This post extends the 6 Ways to Get Your Email Ignored where I talked about 6 ways to increase the possibility that the reader acts upon your email.
Content does not matter if the reader is not opening your emails.
Vickram Ahuja commented on that post “How do you ensure your email gets READ” , highlighting the importance of an appropriate “subject” for your email. Would be interested to hear your thoughts around do’s and don’ts of the “subject” in the context of email communication and how a strong subject can convey your intention before your intended receiver even opens the email.“
I receive too much email to read it all. So do you. The average business user in a 1,000 user organisation receives 110 emails per day and sends 36 emails (source). I scan and delete first before beginning to process my email inbox. This is an effective inbox management process that more and more people are using. You need to write emails that pass this first filter.
|Gratuitous shark picture. Avoid your email ending up in this guy’s gut.|
What am I looking for as I scan email in delete mode? If I know your name, then you are safe. If it looks like a newsletter and I am busy, delete. If it appears vague and rambling, I delete. If it appears clear and to be something I am interested in (great books, new business, thank you’s, expansion of ideas I have blogged) then you are safe.
What do you write in Good Email Subject lines?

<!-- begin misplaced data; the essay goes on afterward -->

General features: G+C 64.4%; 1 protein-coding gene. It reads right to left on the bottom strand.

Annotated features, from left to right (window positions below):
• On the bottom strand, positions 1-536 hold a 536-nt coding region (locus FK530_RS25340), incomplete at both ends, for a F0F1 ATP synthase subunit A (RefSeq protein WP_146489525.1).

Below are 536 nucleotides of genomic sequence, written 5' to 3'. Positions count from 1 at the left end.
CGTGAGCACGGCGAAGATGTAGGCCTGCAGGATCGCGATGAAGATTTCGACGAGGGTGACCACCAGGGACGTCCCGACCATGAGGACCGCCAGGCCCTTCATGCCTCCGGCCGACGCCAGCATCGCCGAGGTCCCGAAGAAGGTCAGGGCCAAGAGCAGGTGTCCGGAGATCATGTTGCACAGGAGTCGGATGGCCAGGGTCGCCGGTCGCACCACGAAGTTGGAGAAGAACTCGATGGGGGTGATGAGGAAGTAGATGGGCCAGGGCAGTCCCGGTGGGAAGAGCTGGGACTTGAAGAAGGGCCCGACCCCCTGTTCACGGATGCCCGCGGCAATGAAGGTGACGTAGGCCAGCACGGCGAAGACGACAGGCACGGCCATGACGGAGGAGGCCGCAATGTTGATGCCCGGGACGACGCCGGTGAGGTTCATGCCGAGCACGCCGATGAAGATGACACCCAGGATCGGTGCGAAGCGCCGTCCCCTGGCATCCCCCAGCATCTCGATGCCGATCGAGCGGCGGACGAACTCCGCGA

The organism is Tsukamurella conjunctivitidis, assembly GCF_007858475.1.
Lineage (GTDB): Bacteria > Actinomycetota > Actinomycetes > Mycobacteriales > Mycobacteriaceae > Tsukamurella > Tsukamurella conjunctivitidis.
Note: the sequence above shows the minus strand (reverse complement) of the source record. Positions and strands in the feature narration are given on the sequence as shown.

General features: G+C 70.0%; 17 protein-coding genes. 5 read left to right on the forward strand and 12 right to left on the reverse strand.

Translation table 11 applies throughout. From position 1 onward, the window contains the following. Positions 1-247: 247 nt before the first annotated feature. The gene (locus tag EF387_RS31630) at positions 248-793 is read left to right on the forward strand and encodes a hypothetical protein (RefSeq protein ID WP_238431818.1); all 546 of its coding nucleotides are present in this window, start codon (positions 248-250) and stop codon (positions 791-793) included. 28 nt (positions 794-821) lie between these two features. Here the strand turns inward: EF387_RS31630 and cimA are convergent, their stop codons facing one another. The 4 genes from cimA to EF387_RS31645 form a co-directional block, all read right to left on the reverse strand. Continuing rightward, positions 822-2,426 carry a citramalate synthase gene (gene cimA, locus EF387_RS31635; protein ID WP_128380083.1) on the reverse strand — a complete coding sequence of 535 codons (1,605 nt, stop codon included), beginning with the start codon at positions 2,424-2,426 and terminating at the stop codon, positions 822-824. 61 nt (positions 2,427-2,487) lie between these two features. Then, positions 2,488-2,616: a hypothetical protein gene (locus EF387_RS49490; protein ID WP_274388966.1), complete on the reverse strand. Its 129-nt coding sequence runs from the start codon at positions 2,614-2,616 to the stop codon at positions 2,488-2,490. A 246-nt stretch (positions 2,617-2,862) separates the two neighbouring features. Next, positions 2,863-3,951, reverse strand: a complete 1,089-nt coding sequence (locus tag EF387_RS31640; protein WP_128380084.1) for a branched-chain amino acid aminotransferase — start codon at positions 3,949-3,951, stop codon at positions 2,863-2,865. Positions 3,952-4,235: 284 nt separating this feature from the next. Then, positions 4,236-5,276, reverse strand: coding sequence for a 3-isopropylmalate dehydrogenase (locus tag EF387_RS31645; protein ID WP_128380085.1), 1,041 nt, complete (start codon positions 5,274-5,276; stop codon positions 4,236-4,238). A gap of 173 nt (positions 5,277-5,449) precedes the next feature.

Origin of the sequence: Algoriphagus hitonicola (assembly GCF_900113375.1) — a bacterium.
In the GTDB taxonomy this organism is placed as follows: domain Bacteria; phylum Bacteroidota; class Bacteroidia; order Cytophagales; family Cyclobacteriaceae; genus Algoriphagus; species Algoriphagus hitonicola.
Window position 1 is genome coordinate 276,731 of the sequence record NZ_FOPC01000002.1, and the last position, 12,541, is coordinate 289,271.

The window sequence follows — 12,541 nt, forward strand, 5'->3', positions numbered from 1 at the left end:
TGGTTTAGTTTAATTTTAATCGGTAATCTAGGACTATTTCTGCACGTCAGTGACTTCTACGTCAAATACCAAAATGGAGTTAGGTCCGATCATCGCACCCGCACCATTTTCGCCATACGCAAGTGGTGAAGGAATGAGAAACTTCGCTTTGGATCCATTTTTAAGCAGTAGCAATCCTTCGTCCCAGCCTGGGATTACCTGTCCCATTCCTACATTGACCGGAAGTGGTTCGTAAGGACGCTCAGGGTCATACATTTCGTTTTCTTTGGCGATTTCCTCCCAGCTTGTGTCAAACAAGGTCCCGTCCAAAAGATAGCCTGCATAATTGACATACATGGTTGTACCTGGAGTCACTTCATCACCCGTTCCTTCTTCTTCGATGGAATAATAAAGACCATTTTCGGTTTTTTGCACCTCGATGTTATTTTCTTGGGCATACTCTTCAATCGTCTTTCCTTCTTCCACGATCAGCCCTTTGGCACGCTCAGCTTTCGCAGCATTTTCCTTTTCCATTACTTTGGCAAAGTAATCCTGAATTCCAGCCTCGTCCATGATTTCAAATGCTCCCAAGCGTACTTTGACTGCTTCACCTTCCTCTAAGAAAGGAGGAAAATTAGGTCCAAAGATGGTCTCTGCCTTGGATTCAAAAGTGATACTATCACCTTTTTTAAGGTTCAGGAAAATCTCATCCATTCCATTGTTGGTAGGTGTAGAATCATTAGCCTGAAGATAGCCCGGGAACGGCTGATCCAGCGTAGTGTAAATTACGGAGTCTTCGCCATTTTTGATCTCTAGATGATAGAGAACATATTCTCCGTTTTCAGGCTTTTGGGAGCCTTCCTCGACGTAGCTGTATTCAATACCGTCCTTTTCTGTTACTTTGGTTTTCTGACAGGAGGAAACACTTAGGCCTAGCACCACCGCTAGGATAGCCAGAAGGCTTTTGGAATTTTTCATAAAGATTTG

A good email subject is a summary of the key message of the email that serves the reader.
Sorry if you were looking for magic or rocket science. Nothing here. Simple. KISS. But make sure it is a good summary for the reader, not for you the writer.
What is a Poor Email Subject line?
A poor email subject is pretty much anything else. Some poor email subjects are:
- “open this”
- “your file”
- “message from Conor”
- “meeting with Conor” [where I am Conor and I am the receiver… this is clearly written by somebody not thinking from the reader’s point of view]
- Don’t risk being Spam: There are a number of ways to guarantee that most spam filters move you to the spam folder. Starting the subject with “Free!” is pretty much guaranteed to go spam. Don’t write your subject lines like advertisements. Avoid words like “exclusive”, “free”, “opportunity”, “limited time”, “hurry” and “only”. The word “you” is a spam-predictor in subject lines. Nobody really uses the word “you” in e-mails to friends; lots of spammers use it.
- Invitations: If you invite me to a conference, use “Invitation: Persuasive Communication Conference, Barcelona Aug 14-16” instead of a plain “Persuasive Communication Conference”.
- Newsletters: Mailchimp has a good post on writing effective newsletter subject lines.
What are your thoughts?